September 28, 2012
Memorandum on the eve of the Labour Party Conference to Stephen Twigg, shadow spokesperson for education
by Robin Richardson
As you and colleagues prepare for speeches, debates and conversations at this year’s conference, I am writing to suggest some of the principal themes and ideas that I hope you bear in mind.
For convenience, though at the risk of over-simplifying, I will set out the themes as three separate messages, each with its own title. In reality, as you know, themes such as these are tied
together in a package. They are not separate from each other. Each gives strength and resonance to each of the others, and by the same token each is reinforced and amplified by each of the others.
1 Think Danny Boyle, not Daily Mail
Between 1997 and 2010, when Labour was in power, there was an understandable but regrettable desire amongst education ministers and their advisers to avoid negative coverage in the Daily Mail, and other papers with similar agendas and outlooks. The consequence was that many good things in education were not celebrated or even publicised to the extent that would have been appropriate – things like the progress in early years education, the increasing success of girls and young women, the greater access to higher education, the national strategies for literacy and mathematics, better provision for disabled children, projects such as the London Challenge, the invaluable role played at local levels by school governors, the energy with which bullying was addressed, particularly prejudice-related bullying, the major advances in the achievement of most minority ethnic communities.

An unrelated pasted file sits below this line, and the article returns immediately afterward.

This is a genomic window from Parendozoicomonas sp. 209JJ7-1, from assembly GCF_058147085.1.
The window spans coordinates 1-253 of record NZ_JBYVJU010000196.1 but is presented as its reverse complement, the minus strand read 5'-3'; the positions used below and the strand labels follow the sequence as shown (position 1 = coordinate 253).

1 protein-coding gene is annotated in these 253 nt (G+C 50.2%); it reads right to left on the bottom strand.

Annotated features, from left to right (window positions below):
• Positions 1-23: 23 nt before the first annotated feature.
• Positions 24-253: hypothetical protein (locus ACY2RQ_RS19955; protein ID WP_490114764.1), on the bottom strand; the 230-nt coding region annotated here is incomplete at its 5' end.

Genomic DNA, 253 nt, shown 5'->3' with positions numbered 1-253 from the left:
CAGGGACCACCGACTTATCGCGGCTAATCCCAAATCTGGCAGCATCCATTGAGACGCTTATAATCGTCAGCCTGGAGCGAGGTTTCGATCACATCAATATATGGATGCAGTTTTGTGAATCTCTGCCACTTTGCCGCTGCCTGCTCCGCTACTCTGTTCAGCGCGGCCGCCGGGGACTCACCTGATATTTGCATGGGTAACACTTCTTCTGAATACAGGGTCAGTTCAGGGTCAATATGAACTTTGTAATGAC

In the absence of such things being publicised and celebrated, the Labour education ministers seemed all too often to be mean, ungenerous, narrow, fearful, controlling.
You cannot, I appreciate, ignore the Daily Mail. You can, however, defy it, challenge it, say no to it, say robustly that by and large schools in this country are doing a very good job. Danny Boyle’s opening ceremony at the Olympics this summer was saluted right across the political spectrum, and in the full range of national newspapers. So, more generally, were the Olympics and Paralympics. A cabinet minister said in the Daily Telegraph that ‘we must pass the Danny Boyle test’, meaning the Tories should show themselves to be up-to-date, lively, creative, generous, open-minded, self-critical, spirited, full of good cheer. The Labour Party too, of course, must and can show it is all these things, particularly (though not only) in its education policies.
A columnist in The Times said the Olympics and Paralympics this summer ‘have made us nicer people’. Well, that may be a bit over-optimistic. More accurately and modestly, they reminded us that we are nicer – more generous, more imaginative, more caring, more public-spirited – than we are inclined to suppose, and than we are portrayed most of the time by most of the media. Think Danny Boyle, Stephen, not the Daily Mail. Read more of this post